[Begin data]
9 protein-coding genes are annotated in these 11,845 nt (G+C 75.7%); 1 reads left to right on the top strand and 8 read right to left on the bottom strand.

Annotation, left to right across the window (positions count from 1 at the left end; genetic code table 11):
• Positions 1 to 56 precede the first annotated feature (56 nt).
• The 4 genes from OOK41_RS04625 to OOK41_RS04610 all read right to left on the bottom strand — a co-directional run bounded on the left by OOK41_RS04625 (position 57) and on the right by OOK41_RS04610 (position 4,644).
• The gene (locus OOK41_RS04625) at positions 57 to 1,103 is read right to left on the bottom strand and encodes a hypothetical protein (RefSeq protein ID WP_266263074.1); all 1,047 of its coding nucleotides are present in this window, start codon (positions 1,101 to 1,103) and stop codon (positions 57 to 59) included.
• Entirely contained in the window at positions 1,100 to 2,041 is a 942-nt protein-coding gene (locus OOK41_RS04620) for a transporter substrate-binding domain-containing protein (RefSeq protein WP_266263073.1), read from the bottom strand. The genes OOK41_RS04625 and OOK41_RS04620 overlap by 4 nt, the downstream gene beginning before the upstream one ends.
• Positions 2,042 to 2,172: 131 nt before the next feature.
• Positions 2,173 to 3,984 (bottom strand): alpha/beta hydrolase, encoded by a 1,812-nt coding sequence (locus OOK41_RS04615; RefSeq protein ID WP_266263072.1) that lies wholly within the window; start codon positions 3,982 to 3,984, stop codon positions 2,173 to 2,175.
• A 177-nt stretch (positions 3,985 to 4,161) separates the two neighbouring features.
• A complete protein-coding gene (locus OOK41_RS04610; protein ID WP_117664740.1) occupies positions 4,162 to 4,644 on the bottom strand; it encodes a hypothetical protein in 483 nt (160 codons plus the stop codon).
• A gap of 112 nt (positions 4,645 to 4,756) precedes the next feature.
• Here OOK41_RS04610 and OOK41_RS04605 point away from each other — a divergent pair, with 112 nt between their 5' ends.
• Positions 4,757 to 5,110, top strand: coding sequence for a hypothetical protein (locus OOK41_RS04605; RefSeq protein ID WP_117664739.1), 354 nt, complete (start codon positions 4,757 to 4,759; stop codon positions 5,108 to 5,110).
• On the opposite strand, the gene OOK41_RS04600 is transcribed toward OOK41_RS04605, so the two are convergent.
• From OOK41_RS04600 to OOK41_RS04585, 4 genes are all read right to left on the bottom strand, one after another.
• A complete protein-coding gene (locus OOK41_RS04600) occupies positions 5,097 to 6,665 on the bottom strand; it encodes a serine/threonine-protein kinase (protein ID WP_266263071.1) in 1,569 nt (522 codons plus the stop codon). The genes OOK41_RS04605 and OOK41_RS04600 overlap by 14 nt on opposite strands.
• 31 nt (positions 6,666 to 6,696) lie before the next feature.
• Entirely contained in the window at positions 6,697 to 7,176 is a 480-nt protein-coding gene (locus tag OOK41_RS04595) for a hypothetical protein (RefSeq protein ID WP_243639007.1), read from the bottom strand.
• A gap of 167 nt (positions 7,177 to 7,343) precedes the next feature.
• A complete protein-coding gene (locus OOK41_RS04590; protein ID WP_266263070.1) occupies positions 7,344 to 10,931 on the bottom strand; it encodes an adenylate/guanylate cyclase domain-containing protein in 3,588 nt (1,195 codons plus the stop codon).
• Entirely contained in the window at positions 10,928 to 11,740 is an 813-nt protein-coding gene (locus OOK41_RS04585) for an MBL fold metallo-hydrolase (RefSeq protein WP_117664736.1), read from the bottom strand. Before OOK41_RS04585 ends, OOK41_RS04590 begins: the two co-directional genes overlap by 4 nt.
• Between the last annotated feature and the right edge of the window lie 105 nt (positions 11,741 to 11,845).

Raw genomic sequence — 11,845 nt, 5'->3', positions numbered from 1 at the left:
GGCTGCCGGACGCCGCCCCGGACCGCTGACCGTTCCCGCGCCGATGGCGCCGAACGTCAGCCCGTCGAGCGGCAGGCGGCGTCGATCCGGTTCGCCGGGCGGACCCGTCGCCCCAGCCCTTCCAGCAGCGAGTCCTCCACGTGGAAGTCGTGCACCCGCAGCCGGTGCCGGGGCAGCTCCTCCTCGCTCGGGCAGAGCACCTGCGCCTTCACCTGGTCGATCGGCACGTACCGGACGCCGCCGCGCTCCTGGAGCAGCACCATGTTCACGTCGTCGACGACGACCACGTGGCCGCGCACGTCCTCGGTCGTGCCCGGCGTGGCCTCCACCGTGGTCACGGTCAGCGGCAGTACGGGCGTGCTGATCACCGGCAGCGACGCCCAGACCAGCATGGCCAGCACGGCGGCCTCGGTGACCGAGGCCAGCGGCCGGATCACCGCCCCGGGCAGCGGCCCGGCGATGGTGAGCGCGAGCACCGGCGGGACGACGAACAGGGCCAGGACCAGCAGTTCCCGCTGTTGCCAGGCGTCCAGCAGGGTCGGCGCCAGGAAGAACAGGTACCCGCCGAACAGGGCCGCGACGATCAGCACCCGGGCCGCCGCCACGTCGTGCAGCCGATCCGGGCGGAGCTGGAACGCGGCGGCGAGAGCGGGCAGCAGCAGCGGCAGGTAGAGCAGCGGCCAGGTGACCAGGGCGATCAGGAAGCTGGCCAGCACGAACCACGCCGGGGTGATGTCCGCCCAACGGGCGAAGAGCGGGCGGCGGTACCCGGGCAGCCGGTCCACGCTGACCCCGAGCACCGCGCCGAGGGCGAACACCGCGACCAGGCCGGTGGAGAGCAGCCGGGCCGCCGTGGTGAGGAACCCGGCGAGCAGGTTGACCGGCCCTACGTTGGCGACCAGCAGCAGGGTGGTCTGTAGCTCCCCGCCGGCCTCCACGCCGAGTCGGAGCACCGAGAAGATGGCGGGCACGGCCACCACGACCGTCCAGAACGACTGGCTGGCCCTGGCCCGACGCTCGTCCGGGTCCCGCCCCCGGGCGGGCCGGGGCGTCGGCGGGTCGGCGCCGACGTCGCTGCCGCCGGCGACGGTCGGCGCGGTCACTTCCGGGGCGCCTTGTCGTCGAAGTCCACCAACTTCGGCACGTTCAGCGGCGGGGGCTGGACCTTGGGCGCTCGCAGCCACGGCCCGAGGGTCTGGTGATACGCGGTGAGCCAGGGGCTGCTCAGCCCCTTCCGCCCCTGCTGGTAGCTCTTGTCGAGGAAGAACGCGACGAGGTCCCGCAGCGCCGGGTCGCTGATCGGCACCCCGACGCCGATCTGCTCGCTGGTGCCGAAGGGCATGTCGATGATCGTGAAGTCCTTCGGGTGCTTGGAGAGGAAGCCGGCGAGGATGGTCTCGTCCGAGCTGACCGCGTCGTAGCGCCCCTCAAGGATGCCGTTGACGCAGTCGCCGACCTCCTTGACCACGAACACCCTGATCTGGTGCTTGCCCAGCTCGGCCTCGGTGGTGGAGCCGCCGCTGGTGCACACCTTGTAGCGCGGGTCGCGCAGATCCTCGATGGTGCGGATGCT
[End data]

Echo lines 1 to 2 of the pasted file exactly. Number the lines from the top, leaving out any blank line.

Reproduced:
9 protein-coding genes are annotated in these 11,845 nt (G+C 75.7%); 1 reads left to right on the top strand and 8 read right to left on the bottom strand.

Annotation, left to right across the window (positions count from 1 at the left end; genetic code table 11):